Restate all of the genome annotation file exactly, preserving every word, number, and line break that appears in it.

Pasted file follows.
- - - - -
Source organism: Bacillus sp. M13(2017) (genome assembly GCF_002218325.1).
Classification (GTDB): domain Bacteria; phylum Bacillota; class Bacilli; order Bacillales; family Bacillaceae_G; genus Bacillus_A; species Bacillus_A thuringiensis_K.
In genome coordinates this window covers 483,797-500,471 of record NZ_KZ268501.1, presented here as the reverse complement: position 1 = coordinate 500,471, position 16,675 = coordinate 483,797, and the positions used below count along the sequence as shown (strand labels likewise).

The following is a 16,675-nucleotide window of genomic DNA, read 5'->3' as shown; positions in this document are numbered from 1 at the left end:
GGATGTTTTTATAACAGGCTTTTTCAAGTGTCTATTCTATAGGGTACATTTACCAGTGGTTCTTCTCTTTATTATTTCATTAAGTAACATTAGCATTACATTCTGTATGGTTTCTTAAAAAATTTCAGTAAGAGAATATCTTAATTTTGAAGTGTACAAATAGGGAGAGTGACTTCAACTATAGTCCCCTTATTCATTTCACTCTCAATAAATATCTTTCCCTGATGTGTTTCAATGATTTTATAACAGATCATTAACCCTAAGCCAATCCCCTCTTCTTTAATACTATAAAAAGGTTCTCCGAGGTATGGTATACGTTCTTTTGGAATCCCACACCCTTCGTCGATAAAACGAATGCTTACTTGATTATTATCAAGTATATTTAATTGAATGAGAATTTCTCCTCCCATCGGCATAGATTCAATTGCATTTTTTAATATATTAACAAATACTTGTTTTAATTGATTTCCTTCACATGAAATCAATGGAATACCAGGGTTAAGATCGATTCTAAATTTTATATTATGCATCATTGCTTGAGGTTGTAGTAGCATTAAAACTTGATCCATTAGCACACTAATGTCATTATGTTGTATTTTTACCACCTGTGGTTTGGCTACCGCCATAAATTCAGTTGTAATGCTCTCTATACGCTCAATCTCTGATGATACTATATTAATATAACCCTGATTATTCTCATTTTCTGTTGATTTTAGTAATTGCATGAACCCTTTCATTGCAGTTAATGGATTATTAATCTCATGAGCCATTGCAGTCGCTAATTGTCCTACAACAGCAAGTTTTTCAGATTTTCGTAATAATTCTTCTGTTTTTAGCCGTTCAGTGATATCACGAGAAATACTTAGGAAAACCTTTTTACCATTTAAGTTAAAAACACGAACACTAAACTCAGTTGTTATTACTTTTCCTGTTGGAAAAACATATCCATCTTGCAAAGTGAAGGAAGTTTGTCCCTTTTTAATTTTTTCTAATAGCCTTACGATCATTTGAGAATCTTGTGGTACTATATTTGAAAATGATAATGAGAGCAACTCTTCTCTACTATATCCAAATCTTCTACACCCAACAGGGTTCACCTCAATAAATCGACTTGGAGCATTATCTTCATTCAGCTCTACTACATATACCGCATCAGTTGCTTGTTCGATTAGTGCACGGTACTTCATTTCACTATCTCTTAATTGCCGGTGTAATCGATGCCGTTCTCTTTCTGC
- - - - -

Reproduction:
Source organism: Bacillus sp. M13(2017) (genome assembly GCF_002218325.1).
Classification (GTDB): domain Bacteria; phylum Bacillota; class Bacilli; order Bacillales; family Bacillaceae_G; genus Bacillus_A; species Bacillus_A thuringiensis_K.
In genome coordinates this window covers 483,797-500,471 of record NZ_KZ268501.1, presented here as the reverse complement: position 1 = coordinate 500,471, position 16,675 = coordinate 483,797, and the positions used below count along the sequence as shown (strand labels likewise).

The following is a 16,675-nucleotide window of genomic DNA, read 5'->3' as shown; positions in this document are numbered from 1 at the left end:
GGATGTTTTTATAACAGGCTTTTTCAAGTGTCTATTCTATAGGGTACATTTACCAGTGGTTCTTCTCTTTATTATTTCATTAAGTAACATTAGCATTACATTCTGTATGGTTTCTTAAAAAATTTCAGTAAGAGAATATCTTAATTTTGAAGTGTACAAATAGGGAGAGTGACTTCAACTATAGTCCCCTTATTCATTTCACTCTCAATAAATATCTTTCCCTGATGTGTTTCAATGATTTTATAACAGATCATTAACCCTAAGCCAATCCCCTCTTCTTTAATACTATAAAAAGGTTCTCCGAGGTATGGTATACGTTCTTTTGGAATCCCACACCCTTCGTCGATAAAACGAATGCTTACTTGATTATTATCAAGTATATTTAATTGAATGAGAATTTCTCCTCCCATCGGCATAGATTCAATTGCATTTTTTAATATATTAACAAATACTTGTTTTAATTGATTTCCTTCACATGAAATCAATGGAATACCAGGGTTAAGATCGATTCTAAATTTTATATTATGCATCATTGCTTGAGGTTGTAGTAGCATTAAAACTTGATCCATTAGCACACTAATGTCATTATGTTGTATTTTTACCACCTGTGGTTTGGCTACCGCCATAAATTCAGTTGTAATGCTCTCTATACGCTCAATCTCTGATGATACTATATTAATATAACCCTGATTATTCTCATTTTCTGTTGATTTTAGTAATTGCATGAACCCTTTCATTGCAGTTAATGGATTATTAATCTCATGAGCCATTGCAGTCGCTAATTGTCCTACAACAGCAAGTTTTTCAGATTTTCGTAATAATTCTTCTGTTTTTAGCCGTTCAGTGATATCACGAGAAATACTTAGGAAAACCTTTTTACCATTTAAGTTAAAAACACGAACACTAAACTCAGTTGTTATTACTTTTCCTGTTGGAAAAACATATCCATCTTGCAAAGTGAAGGAAGTTTGTCCCTTTTTAATTTTTTCTAATAGCCTTACGATCATTTGAGAATCTTGTGGTACTATATTTGAAAATGATAATGAGAGCAACTCTTCTCTACTATATCCAAATCTTCTACACCCAACAGGGTTCACCTCAATAAATCGACTTGGAGCATTATCTTCATTCAGCTCTACTACATATACCGCATCAGTTGCTTGTTCGATTAGTGCACGGTACTTCATTTCACTATCTCTTAATTGCCGGTGTAATCGATGCCGTTCTCTTTCTGC